[1] Intel Visual Fortran 9.1 (with Microsoft Visual C++ 2005 linker) in
C:\Program Files\Intel\Compiler\Fortran\9.1
[2] Lcc-win32 C 2.4.1 in C:\PROGRA~1\MATLAB\R2007b\sys\lcc
[3] Microsoft Visual C++ 2005 in
C:\Program Files\Microsoft Visual Studio 8
[0] None
After you choose your compiler for instance, Compiler: 2, the following dialog will appear:
>> Please verify your choices:
Compiler: Lcc-win32 C 2.4.1
Location: C:\PROGRA~1\MATLAB\R2007b\sys\lcc
>> Are these correct?([y]/n): y
Done . . .
After you confirm your choice typing y the process finish it. You can use any PC-compatible
computer that runs Microsoft® Windows XP 32-bit, or Microsoft Windows Vista ™ 32-bit.
Your computer can be a desktop, laptop, or notebook PC.
4.5 Hardware I/O boards
Real-Time Windows Target applications use standard and inexpensive I/O boards for PCcompatible computers. When running your models in real time, RTWT captures the
sampled data from one or more input channels, uses the data as inputs to your block
diagram model, immediately processes the data, and sends it back to the outside world
through an output channel on your I/O board.
Real-Time Windows Target software provides a custom Simulink block library. The I/O
driver block library contains universal drivers for supported I/O boards. These universal
blocks are configured to operate with the library of supported drivers. This allows easy
location of driver blocks and easy configuration of I/O boards. You drag and drop an
universal I/O driver block from the I/O library the same way as you would from a standard
Simulink block library. And you connect an I/O driver block to your model just as you
would connect any standard Simulink block.
You create a real-time application in the same way as you create any other Simulink model,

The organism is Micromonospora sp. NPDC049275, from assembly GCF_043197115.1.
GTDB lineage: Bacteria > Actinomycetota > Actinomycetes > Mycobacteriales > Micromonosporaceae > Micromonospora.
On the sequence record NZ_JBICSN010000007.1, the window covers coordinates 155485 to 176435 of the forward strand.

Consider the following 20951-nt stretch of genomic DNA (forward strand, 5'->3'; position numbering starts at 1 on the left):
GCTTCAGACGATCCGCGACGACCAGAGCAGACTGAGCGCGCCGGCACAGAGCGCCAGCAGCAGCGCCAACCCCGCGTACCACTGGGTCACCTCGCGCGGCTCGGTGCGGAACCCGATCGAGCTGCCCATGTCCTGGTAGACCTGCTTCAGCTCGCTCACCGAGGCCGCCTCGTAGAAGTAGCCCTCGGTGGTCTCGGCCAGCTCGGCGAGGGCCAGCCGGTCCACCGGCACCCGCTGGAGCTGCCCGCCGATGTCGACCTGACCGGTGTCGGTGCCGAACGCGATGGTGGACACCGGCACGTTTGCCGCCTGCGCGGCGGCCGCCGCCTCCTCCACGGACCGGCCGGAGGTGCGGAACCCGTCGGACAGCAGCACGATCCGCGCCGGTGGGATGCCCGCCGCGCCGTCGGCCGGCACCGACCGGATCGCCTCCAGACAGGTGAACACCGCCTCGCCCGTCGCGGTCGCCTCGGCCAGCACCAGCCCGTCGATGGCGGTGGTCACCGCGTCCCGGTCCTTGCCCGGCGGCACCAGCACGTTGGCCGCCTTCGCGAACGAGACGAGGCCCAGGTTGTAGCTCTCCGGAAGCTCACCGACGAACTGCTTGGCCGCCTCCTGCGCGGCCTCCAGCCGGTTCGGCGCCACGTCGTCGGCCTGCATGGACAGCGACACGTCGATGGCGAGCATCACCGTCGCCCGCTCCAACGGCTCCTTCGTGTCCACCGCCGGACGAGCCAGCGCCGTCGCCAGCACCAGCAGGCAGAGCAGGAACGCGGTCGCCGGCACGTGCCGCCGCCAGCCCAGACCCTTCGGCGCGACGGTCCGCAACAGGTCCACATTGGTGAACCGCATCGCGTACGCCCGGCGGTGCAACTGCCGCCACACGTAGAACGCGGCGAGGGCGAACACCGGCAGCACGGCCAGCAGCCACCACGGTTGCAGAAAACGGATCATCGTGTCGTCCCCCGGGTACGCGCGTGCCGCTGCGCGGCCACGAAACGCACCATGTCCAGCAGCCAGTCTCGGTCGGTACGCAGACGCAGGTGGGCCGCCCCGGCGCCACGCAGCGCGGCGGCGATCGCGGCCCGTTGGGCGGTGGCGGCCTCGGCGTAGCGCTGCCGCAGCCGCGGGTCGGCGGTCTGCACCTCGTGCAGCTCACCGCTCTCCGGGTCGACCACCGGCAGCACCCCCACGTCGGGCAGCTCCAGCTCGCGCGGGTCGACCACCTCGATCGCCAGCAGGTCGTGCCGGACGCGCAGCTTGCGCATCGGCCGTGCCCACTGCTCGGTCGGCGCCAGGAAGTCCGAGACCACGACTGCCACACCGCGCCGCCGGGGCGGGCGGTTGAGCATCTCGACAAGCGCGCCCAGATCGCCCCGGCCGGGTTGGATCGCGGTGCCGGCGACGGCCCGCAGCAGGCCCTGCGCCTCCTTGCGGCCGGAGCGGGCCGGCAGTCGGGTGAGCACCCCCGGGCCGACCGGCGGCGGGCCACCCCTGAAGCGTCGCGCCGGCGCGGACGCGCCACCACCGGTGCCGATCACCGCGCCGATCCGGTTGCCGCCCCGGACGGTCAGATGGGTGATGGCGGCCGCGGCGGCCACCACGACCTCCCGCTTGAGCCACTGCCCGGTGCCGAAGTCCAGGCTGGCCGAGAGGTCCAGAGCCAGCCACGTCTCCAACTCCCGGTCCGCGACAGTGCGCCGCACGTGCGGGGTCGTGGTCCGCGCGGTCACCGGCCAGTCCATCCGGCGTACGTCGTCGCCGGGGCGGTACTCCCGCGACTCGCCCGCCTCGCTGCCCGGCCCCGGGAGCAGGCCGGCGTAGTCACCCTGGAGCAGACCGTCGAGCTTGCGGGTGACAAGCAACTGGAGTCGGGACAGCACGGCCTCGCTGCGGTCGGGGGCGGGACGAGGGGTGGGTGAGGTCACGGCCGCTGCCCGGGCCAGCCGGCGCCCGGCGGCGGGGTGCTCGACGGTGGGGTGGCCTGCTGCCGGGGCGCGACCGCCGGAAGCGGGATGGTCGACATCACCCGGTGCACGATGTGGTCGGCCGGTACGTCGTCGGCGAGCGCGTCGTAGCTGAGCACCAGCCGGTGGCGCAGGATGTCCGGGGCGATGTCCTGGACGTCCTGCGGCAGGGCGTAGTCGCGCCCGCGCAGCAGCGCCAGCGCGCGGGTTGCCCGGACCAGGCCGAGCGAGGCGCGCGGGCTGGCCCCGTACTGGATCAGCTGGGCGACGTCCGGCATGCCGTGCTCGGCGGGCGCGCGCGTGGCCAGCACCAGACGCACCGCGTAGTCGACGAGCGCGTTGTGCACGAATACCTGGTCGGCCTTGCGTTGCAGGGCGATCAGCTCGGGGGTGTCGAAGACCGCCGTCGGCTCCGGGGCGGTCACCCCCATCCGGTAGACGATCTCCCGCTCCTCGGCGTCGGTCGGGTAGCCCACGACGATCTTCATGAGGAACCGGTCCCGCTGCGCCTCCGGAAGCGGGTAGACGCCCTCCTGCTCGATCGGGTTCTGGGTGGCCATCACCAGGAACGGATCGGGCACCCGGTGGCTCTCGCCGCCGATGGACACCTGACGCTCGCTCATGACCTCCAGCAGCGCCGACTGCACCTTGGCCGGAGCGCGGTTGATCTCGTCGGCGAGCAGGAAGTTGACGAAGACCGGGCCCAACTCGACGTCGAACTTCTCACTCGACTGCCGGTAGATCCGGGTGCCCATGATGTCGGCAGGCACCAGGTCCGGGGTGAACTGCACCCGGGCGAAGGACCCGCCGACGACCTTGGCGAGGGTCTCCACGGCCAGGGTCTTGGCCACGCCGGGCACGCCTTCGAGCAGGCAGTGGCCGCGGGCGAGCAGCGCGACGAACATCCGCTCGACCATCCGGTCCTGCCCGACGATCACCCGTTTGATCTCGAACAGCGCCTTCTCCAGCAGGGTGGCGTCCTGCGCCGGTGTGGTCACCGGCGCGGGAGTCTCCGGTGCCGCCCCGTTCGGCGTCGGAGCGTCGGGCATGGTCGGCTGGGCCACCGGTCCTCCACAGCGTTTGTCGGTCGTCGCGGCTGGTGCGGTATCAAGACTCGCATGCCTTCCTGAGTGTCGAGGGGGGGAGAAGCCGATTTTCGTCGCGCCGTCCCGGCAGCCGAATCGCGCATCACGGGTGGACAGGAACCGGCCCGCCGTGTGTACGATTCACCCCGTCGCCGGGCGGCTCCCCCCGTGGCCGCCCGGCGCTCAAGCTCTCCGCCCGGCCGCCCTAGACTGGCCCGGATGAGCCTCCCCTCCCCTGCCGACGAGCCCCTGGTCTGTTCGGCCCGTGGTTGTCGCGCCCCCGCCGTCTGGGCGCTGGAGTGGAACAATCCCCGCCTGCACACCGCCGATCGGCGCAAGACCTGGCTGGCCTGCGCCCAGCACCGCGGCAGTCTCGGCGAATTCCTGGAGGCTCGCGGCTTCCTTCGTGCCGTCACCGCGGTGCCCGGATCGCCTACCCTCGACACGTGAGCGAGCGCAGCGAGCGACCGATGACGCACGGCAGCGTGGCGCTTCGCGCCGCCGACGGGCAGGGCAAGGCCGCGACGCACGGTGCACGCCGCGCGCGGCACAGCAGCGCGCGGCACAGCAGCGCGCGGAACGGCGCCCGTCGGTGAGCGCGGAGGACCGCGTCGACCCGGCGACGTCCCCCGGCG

by using standard blocks and C-code S-functions. You can add input and output devices to
your Simulink model by using the I/O driver blocks from the rtwinlib library provided
with the Real-Time Windows Target software. This library contains the blocks depicted in
figure 1.
The Real-Time Windows Target software provides driver blocks for more than 200 I/O
boards. These driver blocks connect the physical world to your real-time application:
•
Sensors and actuators are connected to I/O boards.
•
I/O boards convert voltages to numerical values and numerical values to voltages.
•
Numerical values are read from or written to I/O boards by the I/O drivers.
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Fig. 1. Library Real Time Windows Target
5. Application of the real-time control in a lung function test device
By following the procedure described in section 4.3 the Simulink scheme will be
implemented and configured. The computer characteristics used in this example are: Intel
core duo processor of 1.73 GHz with 3Gb of RAM , Windows Xp 32 Bits, and expressCard to
PCMCIA adapter.
5.1 Implementing the simulink model
The communication between the computer running Matlab and the FOT device is made by
using the National Instruments DAQCard 6024E (which is recognized by Matlab and